WASHINGTON, May 3, 2017 — The world is becoming ever more interconnected, and the U.S. military must be a global force to meet the challenges of an interconnected planet, the commander of U.S. Transportation Command told the Senate Armed Services Committee yesterday.

Air Force Gen. Darren W. McDew told the senators that his command was “born global” and it is the glue that ties the military together, gets military forces where they must be and sustains them.

In the last 30 years the world has gone from a Cold War model to a far more complex geostrategic model, he said. The U.S. military uses the “four-plus-one” model to build strategy. “China, Russia, Iran, North Korea and violent extremist organizations continue to challenge us in new ways, ultimately demanding new and innovative solutions,” McDew said in his testimony. “As we look to the future, we expect transregional, multidomain and multifunctional conflicts will define our future operating environment.”

Global Asset

Transcom is a global asset, and this will be especially important in coming years, the general said. “We also expect that future conflicts will cross regional boundaries and potential adversaries and peer competitors will field numerically superior forces with near-technological parity,” he said. “Those adversaries are aware the United States has become accustomed to geographically isolated conflicts and enjoyed technological superiority over its adversaries, so we expect contested global sea lanes and air routes to a degree we have not faced since World War II.”

The command is focused on four priorities, McDew said: ensuring readiness today, building capabilities for tomorrow, advancing the command’s cyber capabilities, and championing an innovative, diverse and agile workforce.

The United States has forces in harm’s way and the command must ensure those forces get what they need, when they need it, he said. Still, forces in the future will need the same support. “In prioritizing today’s readiness while keeping an eye toward future capabilities, we are advocating for the right mix of personnel, platforms, systems and training to ensure we can provide the global transportation and logistics capabilities our Nation requires,” the general said. “By making the right investments today in enhancements for our air, sea and surface fleets, we will ensure Transcom delivers the nation’s objectives tomorrow.”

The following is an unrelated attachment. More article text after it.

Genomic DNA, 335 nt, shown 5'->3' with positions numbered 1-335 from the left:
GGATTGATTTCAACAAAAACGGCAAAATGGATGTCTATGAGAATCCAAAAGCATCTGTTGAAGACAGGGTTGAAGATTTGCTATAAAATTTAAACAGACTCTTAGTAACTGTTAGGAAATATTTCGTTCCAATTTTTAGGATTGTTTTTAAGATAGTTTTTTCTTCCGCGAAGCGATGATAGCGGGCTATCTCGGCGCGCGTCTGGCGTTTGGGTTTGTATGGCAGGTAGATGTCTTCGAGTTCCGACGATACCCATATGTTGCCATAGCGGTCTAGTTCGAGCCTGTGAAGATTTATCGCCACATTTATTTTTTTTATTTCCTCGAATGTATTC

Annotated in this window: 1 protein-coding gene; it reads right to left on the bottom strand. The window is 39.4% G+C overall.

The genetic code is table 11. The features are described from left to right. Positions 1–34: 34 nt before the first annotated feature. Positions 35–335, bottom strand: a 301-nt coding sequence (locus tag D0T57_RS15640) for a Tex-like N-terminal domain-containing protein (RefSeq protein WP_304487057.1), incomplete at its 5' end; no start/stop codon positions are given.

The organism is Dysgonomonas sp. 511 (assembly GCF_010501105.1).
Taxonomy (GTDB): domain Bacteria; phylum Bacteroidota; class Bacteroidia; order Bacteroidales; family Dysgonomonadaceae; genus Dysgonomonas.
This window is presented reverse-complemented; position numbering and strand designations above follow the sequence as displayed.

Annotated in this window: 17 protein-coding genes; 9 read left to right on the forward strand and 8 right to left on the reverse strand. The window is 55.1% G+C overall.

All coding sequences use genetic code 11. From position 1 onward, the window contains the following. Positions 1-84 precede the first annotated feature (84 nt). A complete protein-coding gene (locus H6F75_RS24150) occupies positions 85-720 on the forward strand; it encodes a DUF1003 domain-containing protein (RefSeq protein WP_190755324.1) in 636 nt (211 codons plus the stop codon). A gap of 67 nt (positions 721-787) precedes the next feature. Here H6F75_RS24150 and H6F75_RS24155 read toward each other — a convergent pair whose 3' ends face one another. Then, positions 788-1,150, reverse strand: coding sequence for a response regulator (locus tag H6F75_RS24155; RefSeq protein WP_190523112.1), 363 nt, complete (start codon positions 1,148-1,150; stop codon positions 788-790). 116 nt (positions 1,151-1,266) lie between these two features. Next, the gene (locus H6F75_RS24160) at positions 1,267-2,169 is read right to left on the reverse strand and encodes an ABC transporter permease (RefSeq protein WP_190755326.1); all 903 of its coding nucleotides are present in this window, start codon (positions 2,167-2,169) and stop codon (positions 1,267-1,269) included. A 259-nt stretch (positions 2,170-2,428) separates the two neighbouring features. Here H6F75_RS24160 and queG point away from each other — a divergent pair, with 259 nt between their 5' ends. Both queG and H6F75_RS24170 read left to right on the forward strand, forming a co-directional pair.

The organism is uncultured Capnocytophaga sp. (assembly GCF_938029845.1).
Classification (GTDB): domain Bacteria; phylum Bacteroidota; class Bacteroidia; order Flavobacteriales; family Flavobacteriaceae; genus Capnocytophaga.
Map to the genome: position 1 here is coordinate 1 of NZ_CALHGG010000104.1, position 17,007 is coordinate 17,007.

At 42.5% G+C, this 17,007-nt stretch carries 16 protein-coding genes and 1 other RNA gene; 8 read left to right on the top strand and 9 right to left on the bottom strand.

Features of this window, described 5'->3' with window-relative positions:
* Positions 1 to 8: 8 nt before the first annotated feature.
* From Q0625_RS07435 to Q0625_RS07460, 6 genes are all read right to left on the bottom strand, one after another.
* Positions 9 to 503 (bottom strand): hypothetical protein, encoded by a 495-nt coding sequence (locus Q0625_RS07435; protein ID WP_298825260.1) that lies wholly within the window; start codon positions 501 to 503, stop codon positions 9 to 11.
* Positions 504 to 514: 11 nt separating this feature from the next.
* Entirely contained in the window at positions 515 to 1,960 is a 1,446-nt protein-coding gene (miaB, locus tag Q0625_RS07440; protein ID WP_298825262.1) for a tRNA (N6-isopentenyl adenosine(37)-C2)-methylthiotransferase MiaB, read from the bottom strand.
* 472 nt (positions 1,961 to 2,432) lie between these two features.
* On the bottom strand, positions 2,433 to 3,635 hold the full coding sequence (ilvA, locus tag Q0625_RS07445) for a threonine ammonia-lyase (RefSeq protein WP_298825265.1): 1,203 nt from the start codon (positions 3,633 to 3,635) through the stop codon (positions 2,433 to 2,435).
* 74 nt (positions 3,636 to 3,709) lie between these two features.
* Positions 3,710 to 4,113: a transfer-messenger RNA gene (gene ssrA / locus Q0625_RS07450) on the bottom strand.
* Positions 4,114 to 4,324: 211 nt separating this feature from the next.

Improving cyber defense just makes sense, the general said. The cyber realm is critical for the command to operate freely and effectively.

Transportation Command is ready “to deliver on behalf of the nation today,” he said. “However, as our approach to the future operating environment indicates, there are challenges that demand our attention to ensure our readiness is never called into question. These challenges fall into the following broad categories: airlift and air refueling, sealift, surface, budget, and workforce issues.”

McDew asked the senators to consider these problems as they move forward. He asked them for budget certainty in the years ahead saying it would allow the command to plan better and procure capabilities more logically.

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